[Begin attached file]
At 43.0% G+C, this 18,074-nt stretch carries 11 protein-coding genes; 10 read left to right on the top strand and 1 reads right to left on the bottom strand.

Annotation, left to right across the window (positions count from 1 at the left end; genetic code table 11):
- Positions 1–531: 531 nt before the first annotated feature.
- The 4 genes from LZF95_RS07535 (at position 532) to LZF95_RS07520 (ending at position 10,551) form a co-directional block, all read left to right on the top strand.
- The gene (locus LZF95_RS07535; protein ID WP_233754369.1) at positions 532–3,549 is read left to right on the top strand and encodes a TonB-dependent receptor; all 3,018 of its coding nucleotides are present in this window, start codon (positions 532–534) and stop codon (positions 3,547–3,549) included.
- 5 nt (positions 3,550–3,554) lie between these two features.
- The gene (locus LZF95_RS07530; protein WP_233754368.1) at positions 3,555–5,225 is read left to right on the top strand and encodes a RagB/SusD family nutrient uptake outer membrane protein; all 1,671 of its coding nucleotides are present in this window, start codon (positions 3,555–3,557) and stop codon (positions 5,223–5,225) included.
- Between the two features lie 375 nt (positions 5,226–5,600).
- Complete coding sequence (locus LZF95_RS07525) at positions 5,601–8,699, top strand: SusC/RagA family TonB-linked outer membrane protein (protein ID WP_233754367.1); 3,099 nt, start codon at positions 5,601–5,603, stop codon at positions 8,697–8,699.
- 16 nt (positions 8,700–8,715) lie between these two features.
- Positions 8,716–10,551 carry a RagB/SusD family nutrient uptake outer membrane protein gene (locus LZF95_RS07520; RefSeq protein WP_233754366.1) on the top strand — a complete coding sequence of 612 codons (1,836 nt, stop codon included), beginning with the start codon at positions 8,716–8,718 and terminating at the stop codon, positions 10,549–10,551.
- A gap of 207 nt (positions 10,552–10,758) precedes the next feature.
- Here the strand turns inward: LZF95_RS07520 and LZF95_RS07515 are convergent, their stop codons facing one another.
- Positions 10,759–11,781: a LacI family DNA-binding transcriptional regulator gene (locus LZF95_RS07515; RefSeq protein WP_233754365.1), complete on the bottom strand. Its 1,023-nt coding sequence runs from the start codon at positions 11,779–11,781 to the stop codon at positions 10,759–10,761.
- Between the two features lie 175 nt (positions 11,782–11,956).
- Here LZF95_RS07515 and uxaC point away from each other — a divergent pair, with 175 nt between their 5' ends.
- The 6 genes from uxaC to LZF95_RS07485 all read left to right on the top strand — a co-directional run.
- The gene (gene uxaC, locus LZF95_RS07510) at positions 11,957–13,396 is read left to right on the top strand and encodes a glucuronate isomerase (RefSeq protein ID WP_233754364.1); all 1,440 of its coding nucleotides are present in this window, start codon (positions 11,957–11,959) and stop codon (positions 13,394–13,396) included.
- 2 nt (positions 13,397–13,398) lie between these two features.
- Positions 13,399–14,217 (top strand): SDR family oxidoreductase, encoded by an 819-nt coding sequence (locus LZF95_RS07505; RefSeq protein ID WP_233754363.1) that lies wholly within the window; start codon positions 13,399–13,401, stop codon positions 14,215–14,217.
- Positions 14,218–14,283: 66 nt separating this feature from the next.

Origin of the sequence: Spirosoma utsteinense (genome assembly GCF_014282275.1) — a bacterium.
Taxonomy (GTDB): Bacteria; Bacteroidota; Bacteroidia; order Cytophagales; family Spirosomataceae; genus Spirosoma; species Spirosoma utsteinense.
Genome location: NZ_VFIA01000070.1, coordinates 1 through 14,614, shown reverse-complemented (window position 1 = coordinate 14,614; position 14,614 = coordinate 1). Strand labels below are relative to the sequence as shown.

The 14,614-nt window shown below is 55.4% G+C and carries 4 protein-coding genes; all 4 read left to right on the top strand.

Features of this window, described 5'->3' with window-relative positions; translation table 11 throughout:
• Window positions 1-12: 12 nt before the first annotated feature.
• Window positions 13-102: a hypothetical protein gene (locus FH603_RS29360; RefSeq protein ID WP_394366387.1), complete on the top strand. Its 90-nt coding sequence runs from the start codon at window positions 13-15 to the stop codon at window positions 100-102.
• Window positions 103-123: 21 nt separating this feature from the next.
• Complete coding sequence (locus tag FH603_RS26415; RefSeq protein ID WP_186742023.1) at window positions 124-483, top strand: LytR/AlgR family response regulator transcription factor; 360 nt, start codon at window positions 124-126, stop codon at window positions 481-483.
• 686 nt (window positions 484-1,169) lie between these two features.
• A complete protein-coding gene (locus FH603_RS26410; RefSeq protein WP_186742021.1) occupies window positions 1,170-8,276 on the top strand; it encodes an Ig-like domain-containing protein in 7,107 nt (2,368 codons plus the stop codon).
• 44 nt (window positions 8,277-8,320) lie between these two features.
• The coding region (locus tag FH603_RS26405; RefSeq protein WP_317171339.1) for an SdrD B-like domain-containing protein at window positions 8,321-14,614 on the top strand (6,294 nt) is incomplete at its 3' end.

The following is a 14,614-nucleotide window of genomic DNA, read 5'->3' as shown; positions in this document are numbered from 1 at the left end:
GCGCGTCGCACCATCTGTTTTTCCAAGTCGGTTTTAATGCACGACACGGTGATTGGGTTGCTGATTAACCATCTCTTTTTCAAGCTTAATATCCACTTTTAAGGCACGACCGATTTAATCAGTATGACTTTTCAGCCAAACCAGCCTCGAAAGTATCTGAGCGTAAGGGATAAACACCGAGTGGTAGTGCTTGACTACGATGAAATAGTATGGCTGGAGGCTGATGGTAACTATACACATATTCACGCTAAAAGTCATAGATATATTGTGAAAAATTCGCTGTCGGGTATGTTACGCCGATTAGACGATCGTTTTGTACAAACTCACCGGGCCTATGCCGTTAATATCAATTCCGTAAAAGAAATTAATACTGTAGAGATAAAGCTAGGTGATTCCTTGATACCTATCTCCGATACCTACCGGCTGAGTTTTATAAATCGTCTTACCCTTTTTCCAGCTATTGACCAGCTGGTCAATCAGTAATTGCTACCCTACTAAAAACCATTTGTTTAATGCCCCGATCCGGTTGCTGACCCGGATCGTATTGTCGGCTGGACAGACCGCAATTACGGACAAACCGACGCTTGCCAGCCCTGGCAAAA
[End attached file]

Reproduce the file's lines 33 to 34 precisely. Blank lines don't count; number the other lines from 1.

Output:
• 44 nt (window positions 8,277-8,320) lie between these two features.
• The coding region (locus tag FH603_RS26405; RefSeq protein WP_317171339.1) for an SdrD B-like domain-containing protein at window positions 8,321-14,614 on the top strand (6,294 nt) is incomplete at its 3' end.